Replacing your worn out drum heads will restore the sound of drums that have lost their punch. How to Choose Drum Heads is your expert guide to finding the right replacement drum heads to match your music and budget.
By Mike Fitch
Musician's Friend Senior Staff Writer
Improving your drums' sound is often as simple as replacing your old, worn out drum heads. Even if you have just purchased a new drum set, the preinstalled heads are often of inferior quality, and a set of high-quality heads will ensure that your drums sound their best.
The Remo 5-Piece Rock ProPack offers a wallet-friendly way to upgrade the typical low-quality drum heads found on many starter drum kits.
The heads that go on the top of your drums, the side that you hit, are called batter heads, and the bottom heads are called resonant heads. Drum heads come in single- or two-ply construction. Generally, jazz, light rock, and acoustic players prefer the increased resonance and sustain of one-ply heads, while heavy hitters playing louder rock, funk, or R&B usually prefer the focused sound and durability of heavier double-ply heads.
The drum head's thickness is also important: thinner, single-ply (ply means layer) heads have a sensitive response, with bright, resonant sound and complex overtones. Thicker single-ply heads are more durable and have a higher tuning range with less sustain and more attack than thinner heads. Two-ply heads have a less pronounced attack and quicker decay. Some examples of single-ply heads are Remo Ambassador, Evans G Plus, and Aquarian Studio-X. A few examples of double-ply heads include Evans EC2, Remo Pinstripes, and Aquarian Response 2. Evans' unique two-ply hydraulic drum heads have oil sandwiched between the plies for an extremely dry sound with quick attack and short sustain.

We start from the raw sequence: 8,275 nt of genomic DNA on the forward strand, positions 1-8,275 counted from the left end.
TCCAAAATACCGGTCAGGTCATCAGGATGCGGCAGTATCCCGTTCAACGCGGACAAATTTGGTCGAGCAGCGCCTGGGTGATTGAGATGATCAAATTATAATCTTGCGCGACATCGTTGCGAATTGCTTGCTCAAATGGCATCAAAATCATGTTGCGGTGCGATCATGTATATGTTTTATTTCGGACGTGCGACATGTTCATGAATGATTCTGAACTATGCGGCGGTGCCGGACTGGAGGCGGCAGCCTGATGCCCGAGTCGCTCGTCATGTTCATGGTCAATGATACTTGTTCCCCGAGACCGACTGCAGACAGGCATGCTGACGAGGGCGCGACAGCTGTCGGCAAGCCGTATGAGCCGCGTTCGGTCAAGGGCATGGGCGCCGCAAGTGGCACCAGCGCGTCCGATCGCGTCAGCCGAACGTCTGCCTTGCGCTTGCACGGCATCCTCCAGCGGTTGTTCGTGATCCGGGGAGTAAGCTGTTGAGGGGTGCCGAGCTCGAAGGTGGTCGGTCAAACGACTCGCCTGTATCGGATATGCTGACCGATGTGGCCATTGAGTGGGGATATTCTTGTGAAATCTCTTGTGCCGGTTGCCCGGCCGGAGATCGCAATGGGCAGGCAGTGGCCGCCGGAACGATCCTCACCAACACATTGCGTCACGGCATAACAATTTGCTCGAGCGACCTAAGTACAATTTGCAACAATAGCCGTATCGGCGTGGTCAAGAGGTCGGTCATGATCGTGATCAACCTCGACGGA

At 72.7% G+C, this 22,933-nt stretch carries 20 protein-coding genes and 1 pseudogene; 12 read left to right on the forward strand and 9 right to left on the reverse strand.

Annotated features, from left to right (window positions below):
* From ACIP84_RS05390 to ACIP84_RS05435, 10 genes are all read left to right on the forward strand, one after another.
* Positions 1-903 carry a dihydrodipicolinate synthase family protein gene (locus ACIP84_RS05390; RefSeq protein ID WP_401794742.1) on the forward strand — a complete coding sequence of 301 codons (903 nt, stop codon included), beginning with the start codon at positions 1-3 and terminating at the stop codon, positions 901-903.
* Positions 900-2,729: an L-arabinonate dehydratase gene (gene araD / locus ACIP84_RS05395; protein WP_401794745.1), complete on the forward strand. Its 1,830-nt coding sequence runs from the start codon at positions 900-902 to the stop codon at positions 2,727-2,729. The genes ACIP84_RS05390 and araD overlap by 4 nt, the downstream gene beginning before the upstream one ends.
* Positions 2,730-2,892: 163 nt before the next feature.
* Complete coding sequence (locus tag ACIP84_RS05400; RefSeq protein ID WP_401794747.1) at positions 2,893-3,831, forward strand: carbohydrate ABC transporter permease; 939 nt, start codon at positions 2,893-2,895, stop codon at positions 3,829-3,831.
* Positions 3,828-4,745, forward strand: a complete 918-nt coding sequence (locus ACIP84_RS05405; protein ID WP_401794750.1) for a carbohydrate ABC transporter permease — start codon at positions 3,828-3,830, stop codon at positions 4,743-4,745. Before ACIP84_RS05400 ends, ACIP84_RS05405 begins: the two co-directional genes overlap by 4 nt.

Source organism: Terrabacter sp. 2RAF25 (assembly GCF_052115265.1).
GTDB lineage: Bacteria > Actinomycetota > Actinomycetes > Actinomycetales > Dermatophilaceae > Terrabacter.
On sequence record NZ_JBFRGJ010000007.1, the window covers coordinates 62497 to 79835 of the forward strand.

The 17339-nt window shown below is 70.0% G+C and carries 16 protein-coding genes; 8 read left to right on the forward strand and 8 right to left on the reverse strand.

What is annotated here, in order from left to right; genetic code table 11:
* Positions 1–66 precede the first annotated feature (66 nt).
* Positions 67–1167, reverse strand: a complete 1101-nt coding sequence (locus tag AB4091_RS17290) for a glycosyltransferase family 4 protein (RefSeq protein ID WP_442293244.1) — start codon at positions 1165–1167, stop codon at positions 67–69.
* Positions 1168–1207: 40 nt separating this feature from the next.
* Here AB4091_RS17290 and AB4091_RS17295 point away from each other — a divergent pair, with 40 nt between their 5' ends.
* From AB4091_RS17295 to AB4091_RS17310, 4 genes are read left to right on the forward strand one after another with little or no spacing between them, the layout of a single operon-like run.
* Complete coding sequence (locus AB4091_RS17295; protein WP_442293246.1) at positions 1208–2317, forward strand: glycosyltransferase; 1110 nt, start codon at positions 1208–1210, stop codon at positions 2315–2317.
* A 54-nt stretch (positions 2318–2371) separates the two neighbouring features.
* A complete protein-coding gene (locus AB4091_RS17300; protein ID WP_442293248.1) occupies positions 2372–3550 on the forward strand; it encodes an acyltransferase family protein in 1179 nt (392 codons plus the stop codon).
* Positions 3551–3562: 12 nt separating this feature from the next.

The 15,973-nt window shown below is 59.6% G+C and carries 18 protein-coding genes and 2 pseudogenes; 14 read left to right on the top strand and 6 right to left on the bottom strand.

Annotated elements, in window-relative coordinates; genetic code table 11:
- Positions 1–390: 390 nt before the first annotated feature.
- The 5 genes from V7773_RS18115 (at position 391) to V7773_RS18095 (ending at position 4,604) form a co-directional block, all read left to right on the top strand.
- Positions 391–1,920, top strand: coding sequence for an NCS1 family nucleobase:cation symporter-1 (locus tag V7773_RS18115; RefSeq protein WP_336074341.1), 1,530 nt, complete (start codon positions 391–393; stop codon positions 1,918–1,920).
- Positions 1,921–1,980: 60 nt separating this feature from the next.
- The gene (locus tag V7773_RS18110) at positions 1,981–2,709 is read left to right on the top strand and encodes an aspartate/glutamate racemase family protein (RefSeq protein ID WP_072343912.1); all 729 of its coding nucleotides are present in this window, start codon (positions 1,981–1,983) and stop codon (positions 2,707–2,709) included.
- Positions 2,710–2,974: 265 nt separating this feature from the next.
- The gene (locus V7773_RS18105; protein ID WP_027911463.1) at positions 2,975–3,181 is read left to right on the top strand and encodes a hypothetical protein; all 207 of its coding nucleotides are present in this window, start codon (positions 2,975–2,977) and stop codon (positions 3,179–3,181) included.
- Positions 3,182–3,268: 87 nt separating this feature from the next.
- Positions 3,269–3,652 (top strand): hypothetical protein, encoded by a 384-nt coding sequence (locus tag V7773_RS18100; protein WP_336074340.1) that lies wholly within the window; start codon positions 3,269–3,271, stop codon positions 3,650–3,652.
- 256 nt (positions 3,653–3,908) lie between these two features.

Some batter heads have a black or clear dot affixed to either the top or bottom of the head to muffle excess ring for a more focused, drier sound—an improvement upon the old-school technique of applying a piece of duct tape to dampen the head. Drummers who use brushes will want to stick with heads using dots on the head's underside to avoid snagging the brushes on the dot.
Many drum heads are offered in clear or with a white or black coating that gives a subtle muffling effect. Some heads, such as Remo Pinstripes, have internal sound rings embedded around their outer perimeter to control excess ring for deep, wet tone with minimal resonance. Often, jazz drummers put clear heads on the toms and a classic white-coated head on the snare drum, as the texture of a coated snare head sounds better with brushes. The bottom head on the snare drum is known as the snare-side head, a transparent, extrathin head that maximizes response to the snare wires.
Bass drum heads often include some kind of internal dampening system on the batter head to provide a more controlled sound. Some resonant heads, especially those for bass drums, have a ported hole. A ported resonant head is essential when you need to mic your drum in a live or recording environment. The Gibraltar Bass Drum Head Port Hole Cutter allows you to cut a perfect port. Port hole protector rings are also available to prevent your drum head from ripping.
Shop the complete Musician’s Friend selection of Drum Heads.
Drum head technology has evolved tremendously over the years and we are standing by, ready to discuss all your drum gear needs. If you need more advice on what drum heads may be right for you, we encourage you to call our friendly, knowledgeable Gear Heads at (800) 449-9128.